Changing channels

A BROKEN leg while skiing and an appetite for reading led Beaconsfield local Karina Thullesen to a career and life change.

“Reading 38 books over six weeks, I suddenly thought if I can read that much I should be studying.”

Growing up in Denmark (the Hamlet one) Thullesen was interested in naturopathy from an early age but there was nowhere to study so she drifted into a career as a photographer (including for the Herald).

Later enrolling at the Australian Institute of Holistic Medicine in Jandakot, she found naturopathy wasn’t in-depth enough for her so she switched to Ayurveda: “I felt connected to this ancient energy. It felt so familiar to me.”

Following a three-year course, Thullesen completed a two-month internship at a public hospital in India, where Ayurveda is routine treatment for a number of ailments including rheumatoid arthritis (the hospital also uses leeches).

“People would come in with swollen knees and could barely walk,” Thullesen recalls. “The doctor would put leeches on for 20–30 minutes and they could walk out.”

It’s not something Thullesen practises, but she has embraced the Indian version of acupuncture, marmapuncture, “which is more gentle and has a spiritual side”.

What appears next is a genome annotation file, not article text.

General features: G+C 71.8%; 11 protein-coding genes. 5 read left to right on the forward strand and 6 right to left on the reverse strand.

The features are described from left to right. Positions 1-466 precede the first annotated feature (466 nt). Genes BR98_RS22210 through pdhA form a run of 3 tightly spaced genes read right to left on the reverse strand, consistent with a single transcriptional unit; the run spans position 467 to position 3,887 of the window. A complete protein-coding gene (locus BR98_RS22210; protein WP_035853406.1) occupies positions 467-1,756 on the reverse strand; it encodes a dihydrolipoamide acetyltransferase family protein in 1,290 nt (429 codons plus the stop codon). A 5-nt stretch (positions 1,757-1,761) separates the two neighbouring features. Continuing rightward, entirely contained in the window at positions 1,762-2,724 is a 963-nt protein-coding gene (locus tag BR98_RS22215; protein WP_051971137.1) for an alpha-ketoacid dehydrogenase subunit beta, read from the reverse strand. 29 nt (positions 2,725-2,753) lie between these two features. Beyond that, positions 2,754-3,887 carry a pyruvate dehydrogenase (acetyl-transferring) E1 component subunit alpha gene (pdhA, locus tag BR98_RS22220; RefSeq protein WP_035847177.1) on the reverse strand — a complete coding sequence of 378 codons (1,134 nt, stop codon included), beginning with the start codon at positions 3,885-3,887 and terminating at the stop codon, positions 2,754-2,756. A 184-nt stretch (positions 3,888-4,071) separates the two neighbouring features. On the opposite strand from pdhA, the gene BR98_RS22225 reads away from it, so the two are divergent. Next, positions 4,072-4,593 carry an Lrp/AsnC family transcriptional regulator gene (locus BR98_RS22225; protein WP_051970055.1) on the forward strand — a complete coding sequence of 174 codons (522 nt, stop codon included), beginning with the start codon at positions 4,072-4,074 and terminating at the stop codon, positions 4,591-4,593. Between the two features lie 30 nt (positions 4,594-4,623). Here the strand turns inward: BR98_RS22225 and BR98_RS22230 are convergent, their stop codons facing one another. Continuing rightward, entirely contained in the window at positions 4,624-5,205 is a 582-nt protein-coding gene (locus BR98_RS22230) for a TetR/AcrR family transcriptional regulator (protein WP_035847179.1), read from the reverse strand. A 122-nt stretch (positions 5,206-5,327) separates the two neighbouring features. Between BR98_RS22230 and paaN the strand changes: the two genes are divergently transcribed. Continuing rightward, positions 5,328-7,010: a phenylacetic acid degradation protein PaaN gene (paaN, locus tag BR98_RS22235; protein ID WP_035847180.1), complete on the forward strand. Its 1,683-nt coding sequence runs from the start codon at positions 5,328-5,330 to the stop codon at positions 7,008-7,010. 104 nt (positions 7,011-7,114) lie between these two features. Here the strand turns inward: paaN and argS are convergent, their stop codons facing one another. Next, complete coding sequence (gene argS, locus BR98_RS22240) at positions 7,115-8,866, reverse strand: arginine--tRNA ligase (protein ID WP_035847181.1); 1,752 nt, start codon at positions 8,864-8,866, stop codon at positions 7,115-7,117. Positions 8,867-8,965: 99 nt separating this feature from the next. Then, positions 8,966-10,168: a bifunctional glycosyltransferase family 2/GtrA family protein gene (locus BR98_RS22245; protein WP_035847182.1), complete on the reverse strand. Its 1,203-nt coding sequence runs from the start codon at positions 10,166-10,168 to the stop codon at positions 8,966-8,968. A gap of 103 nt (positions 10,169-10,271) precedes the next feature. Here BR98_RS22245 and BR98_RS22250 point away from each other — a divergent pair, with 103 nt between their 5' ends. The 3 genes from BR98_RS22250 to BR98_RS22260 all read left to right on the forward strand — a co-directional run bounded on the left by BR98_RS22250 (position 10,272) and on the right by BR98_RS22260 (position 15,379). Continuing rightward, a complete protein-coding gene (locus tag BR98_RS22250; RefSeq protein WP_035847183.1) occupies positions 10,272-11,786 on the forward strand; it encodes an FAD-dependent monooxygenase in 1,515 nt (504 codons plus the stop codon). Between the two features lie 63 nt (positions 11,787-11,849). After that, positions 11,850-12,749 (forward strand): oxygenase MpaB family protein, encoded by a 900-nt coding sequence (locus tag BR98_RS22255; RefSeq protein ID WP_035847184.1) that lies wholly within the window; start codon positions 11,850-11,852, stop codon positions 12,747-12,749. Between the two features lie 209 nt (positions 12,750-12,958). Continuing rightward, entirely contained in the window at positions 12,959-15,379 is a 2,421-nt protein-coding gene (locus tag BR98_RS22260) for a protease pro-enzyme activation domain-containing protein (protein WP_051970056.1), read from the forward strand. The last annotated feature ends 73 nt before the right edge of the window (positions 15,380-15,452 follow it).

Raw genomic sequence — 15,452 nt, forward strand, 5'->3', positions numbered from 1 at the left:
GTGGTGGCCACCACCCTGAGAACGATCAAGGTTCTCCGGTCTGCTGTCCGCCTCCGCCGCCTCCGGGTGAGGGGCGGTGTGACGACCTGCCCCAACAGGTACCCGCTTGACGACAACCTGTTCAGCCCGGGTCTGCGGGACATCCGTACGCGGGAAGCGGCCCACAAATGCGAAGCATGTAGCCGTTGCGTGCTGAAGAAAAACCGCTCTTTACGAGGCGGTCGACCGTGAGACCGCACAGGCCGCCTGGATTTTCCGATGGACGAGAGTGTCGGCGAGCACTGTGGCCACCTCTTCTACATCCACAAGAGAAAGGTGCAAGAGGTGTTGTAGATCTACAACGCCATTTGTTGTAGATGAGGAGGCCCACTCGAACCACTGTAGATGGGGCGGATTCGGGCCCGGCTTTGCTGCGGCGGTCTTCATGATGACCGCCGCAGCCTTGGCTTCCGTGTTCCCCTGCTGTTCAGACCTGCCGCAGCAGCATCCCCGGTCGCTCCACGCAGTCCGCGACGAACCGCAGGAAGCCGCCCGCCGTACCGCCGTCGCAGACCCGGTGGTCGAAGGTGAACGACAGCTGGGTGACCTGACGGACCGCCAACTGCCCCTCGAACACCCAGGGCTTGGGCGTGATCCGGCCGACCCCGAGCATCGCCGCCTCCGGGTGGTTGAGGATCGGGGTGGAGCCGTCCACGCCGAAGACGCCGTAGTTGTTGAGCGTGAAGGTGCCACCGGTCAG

• Ayurvedic therapist Karina Thullesen. Photo by Matthew Dwyer

• Ayurvedic therapist Karina Thullesen. Photo by Matthew Dwyer

It’s designed to unblock the body’s energy channels or nadis, which supply every cell and tissue with vital force, prana.

“At times nadis get blocked which can cause imbalances that can lead to disease,” Thullesen says.

“By needling, or applying heat or pressure to certain points…energy blockages are removed.”

Ayurveda has been around for 5000 years and treatments can be as simple as the correct use of food and spices found in most kitchens, “and a common-sense lifestyle to stay in a balanced state of health,” Thullesen says. “It’s for those committed to doing something for their own health.

“There’s no magic bullet…it’s about taking responsibility.”

All of which is helped along by a variety of Ayurvedic massages designed to nurture the body and open energy flow, while treating aches and pains.

For more information go to Chandana Ayurveda Health and Healing or call Karina Thullesen on 0411 553 485.


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